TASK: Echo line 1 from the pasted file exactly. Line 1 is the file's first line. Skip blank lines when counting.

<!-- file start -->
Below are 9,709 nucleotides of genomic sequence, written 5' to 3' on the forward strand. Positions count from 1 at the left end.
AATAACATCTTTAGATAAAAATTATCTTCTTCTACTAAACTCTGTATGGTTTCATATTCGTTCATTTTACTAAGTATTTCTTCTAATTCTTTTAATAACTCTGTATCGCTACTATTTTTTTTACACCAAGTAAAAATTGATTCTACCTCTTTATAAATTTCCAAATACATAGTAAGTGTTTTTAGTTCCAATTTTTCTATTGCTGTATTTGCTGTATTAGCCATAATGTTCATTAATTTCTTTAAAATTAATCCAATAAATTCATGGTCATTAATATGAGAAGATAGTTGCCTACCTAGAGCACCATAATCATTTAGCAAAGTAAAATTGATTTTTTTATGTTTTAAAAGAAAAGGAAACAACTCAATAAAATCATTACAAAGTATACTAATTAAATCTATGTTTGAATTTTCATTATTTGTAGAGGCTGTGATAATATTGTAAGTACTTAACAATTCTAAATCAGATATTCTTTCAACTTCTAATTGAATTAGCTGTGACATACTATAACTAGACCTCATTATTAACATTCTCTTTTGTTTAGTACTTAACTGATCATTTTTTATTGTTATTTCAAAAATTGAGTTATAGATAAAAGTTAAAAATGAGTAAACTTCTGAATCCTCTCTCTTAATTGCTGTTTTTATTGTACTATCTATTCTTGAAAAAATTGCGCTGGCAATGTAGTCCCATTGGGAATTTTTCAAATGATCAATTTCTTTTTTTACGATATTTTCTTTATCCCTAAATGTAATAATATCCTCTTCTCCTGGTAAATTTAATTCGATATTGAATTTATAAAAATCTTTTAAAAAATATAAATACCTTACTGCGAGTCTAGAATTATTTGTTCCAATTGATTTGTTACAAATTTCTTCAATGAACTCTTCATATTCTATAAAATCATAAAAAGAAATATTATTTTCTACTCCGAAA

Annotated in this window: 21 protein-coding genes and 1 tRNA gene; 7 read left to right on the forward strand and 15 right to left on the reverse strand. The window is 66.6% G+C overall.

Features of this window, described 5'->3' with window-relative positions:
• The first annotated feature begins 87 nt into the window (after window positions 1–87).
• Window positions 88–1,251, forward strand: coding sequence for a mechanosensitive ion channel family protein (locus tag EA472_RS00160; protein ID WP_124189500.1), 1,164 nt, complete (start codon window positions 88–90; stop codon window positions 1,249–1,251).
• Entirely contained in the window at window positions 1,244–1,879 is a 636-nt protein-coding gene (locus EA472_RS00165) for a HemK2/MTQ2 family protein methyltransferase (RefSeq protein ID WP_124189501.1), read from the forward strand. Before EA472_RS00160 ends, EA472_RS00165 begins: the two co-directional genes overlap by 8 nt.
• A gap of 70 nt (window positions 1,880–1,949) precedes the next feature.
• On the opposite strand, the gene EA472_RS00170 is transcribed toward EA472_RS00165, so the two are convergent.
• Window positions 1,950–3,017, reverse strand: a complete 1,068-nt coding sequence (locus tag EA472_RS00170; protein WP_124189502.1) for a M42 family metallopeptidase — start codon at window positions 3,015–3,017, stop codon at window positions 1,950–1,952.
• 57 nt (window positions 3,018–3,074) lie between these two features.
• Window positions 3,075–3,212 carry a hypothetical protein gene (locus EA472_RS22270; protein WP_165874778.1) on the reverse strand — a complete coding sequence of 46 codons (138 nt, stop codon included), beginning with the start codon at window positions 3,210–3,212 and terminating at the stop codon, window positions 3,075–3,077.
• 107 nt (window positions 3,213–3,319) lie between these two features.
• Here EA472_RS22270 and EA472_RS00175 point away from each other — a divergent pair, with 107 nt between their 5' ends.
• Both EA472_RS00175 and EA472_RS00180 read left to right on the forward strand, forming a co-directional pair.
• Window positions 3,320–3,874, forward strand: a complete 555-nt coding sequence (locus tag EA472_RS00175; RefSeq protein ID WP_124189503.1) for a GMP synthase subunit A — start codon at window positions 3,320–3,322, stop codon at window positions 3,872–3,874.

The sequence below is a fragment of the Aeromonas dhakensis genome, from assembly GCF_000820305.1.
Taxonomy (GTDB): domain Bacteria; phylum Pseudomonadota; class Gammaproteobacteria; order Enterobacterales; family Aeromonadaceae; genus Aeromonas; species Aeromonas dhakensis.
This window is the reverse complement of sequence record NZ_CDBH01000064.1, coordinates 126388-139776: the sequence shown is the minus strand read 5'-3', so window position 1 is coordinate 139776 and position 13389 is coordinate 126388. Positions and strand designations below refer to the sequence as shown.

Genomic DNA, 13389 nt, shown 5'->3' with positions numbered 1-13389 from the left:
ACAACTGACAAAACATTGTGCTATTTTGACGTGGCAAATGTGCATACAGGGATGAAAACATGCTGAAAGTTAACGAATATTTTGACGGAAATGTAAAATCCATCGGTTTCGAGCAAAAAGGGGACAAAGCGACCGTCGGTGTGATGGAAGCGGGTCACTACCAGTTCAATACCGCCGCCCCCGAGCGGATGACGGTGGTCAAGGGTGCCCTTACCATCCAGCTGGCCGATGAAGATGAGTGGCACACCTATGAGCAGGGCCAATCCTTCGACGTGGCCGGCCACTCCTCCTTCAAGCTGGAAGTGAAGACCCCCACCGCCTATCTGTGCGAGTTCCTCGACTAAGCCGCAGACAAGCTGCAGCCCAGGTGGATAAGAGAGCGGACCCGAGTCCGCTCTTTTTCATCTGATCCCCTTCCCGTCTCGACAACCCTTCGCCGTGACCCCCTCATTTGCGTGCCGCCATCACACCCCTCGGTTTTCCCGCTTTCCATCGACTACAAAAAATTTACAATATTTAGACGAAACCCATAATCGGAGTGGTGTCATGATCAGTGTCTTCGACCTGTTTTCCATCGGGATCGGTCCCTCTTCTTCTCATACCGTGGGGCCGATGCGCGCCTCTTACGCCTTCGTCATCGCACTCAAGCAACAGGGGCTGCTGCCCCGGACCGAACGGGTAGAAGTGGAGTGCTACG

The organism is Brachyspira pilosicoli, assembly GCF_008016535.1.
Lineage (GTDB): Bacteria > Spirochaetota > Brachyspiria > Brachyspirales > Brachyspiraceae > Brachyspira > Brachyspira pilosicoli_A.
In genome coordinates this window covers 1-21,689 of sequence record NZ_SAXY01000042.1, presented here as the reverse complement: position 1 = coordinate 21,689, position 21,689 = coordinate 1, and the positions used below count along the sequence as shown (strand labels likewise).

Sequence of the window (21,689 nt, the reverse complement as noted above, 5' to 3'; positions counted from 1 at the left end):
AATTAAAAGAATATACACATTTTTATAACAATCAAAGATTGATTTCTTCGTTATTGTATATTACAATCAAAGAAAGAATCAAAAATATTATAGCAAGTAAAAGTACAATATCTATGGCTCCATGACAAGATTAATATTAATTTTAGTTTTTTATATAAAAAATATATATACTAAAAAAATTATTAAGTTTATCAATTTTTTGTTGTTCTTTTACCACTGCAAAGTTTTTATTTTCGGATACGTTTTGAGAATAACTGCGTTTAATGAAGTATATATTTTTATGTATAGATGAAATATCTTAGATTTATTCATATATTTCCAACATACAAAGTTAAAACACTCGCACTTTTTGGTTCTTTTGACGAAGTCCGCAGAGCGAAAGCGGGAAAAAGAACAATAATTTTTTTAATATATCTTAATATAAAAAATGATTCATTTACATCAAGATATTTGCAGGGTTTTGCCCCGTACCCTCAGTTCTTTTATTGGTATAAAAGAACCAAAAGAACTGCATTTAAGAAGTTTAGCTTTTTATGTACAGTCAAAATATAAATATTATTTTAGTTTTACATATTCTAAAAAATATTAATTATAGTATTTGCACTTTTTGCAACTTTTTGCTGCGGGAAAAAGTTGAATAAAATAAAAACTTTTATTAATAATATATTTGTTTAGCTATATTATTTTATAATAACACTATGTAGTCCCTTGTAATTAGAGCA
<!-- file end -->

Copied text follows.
Below are 9,709 nucleotides of genomic sequence, written 5' to 3' on the forward strand. Positions count from 1 at the left end.